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Pri Pri
Pri Pri

Pri Pri

Kids clothing and accessories made from repurposed saris, creating training opportunities for underprivileged women in India.

Pri Pri turns preloved saris into children’s clothing, tote bags and home accessories, stitching together traditional Indian fabrics with western design. 

On a mission to reduce the staggering amount of fabric waste that ends up in landfill, no scrap goes to waste. Pri Pri gets creative with every last piece of sari material, resulting in beautifully unique products, from shimmering kids party dresses to spectacularly colourful rag wreaths

Upcycled with love and style, the saris are sourced via the founder’s personal contacts or in the markets of Mumbai, where reams of used but still perfectly wearable fabric ends up. 

Mumbai is also where the makers behind Pri Pri are based. They’re part of a programme run by Animedh Charitable Trust. This organisation helps underprivileged women by arming them with valuable skills – like sewing. The women train and become qualified while working on Pri Pri designs, sewing their way to sustainable, long-term jobs and a brighter future.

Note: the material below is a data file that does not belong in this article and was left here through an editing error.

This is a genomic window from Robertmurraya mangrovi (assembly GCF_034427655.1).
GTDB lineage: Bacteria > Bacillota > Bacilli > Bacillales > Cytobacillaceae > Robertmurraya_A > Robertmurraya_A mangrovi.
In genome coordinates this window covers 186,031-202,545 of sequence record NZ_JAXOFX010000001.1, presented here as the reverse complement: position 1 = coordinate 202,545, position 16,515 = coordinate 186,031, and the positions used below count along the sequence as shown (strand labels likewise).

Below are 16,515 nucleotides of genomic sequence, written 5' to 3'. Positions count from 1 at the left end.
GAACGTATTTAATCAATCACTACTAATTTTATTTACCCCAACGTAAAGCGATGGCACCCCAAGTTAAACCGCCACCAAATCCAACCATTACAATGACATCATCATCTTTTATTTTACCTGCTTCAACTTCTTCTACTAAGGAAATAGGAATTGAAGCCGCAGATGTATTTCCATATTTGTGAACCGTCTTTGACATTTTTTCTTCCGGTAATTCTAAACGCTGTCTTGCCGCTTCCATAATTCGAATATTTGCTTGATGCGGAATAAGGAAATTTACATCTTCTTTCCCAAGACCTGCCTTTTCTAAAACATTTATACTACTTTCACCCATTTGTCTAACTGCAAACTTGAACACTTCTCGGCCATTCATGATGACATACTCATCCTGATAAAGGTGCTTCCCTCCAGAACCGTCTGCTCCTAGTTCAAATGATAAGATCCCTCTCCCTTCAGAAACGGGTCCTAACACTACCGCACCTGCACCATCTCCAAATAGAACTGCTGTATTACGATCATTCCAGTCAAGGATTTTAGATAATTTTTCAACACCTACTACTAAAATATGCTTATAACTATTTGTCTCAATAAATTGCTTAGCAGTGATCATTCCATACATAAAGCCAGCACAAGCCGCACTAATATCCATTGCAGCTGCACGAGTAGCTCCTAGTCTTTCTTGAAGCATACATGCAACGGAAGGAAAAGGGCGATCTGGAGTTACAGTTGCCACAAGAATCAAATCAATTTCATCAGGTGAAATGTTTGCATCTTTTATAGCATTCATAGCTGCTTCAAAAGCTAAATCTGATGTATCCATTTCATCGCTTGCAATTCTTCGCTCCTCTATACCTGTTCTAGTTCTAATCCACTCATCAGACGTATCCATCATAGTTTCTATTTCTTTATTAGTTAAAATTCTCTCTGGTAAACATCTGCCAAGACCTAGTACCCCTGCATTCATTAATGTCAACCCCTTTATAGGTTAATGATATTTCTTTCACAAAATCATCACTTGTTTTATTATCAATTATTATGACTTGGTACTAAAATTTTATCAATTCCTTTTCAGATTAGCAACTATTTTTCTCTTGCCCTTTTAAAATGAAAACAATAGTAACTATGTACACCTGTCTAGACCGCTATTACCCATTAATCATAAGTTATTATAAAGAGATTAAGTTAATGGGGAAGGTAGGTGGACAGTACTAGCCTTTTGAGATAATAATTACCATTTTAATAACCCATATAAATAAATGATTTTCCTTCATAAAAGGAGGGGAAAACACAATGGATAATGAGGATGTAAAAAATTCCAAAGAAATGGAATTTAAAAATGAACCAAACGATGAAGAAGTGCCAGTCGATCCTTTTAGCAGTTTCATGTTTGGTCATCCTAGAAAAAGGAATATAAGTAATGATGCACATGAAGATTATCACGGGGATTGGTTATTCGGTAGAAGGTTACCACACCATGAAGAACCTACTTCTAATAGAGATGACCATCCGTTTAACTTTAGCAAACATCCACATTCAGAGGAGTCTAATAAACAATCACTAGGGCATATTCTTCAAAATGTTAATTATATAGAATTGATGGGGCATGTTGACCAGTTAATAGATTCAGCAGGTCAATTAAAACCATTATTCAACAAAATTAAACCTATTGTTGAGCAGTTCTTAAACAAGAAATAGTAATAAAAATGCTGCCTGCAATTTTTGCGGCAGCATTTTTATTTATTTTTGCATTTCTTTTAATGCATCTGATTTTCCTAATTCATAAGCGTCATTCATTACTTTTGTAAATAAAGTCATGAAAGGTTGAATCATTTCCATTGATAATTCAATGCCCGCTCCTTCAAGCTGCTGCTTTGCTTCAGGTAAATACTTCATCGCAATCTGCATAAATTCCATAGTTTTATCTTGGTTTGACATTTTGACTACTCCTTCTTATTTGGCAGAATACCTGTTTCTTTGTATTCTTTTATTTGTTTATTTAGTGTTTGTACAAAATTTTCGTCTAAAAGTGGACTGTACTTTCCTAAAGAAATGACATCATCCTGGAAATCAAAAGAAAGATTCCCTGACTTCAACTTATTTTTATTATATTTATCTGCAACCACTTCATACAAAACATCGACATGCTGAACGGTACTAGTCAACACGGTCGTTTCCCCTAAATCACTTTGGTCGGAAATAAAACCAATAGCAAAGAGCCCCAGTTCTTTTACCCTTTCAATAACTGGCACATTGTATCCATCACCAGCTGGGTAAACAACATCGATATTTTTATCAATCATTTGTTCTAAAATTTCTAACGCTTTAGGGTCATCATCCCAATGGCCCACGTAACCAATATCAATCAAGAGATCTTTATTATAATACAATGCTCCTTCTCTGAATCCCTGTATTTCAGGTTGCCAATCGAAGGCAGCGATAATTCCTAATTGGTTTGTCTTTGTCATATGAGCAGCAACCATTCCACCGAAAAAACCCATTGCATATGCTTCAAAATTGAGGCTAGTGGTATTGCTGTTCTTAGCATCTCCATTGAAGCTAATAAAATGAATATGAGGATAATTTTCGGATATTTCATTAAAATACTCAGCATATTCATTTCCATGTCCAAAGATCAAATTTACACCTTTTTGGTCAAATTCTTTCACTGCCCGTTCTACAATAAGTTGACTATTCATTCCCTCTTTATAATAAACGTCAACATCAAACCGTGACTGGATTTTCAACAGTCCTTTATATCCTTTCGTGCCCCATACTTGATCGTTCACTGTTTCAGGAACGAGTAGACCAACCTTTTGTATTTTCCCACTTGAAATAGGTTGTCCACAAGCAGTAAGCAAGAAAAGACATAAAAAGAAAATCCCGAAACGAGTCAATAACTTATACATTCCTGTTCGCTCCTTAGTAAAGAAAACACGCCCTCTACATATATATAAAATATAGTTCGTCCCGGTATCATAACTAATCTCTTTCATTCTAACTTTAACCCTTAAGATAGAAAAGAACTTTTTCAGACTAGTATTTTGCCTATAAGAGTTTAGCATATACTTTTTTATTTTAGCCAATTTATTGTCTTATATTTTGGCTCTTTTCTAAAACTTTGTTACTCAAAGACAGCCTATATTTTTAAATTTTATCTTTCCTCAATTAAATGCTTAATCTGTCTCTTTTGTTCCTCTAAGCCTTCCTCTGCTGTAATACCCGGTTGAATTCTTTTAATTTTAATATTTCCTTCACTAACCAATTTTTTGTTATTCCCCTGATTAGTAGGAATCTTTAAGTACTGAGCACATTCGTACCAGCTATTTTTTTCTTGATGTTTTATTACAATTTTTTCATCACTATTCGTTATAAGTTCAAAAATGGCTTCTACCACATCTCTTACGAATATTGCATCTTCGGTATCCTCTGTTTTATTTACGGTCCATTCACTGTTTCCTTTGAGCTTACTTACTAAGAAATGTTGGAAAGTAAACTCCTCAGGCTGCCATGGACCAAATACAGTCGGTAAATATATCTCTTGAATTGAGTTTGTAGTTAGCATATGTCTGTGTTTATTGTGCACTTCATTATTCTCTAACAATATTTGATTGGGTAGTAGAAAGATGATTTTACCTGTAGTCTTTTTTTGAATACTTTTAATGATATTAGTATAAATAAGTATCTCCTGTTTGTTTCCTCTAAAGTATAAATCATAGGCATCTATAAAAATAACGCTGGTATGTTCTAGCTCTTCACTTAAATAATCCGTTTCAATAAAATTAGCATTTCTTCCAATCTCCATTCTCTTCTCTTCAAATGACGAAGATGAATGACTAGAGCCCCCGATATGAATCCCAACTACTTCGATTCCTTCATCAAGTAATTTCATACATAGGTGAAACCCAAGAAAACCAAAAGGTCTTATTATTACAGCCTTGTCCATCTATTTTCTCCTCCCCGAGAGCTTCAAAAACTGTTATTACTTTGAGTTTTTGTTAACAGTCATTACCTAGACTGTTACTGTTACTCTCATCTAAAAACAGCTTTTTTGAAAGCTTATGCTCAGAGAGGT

So these garments and accessories spark ripples of positive change in more ways than one. They’re symbols of slow fashion and reducing our environmental impact. And they create social and economic change for marginalised communities. 

If you’re not a fan of wasteful packaging (who is?!), you’ll be pleased to see your Pri Pri pieces arrive in recyclable materials too. 

All that impact aside, Pri Pri’s collection is joyful to look at. Whichever pieces you buy, prepare to be bombarded with compliments over the designs and fabrics. 

Meet The Founder

Family inspired Priya Velusami’s journey to launching a sustainable clothing brand. Her always well-dressed grandmother laid the foundations by passing on a love for Indian style, sewing skills and a zero-waste outlook. 

Then when her niece was small, Priya decided to handmake a dress as a gift, using one of her mum’s old saris. It turned out to be the first of many. After a positive reaction from friends and family, she started selling her upcycled dresses as a side project. 

Being made redundant at work was a blessing in a sari-draped disguise. Priya could throw herself into the biz full-time. When more skilled helping hands were needed, she seized the chance to up Pri Pri’s impact by partnering with Animedh Charitable Trust.

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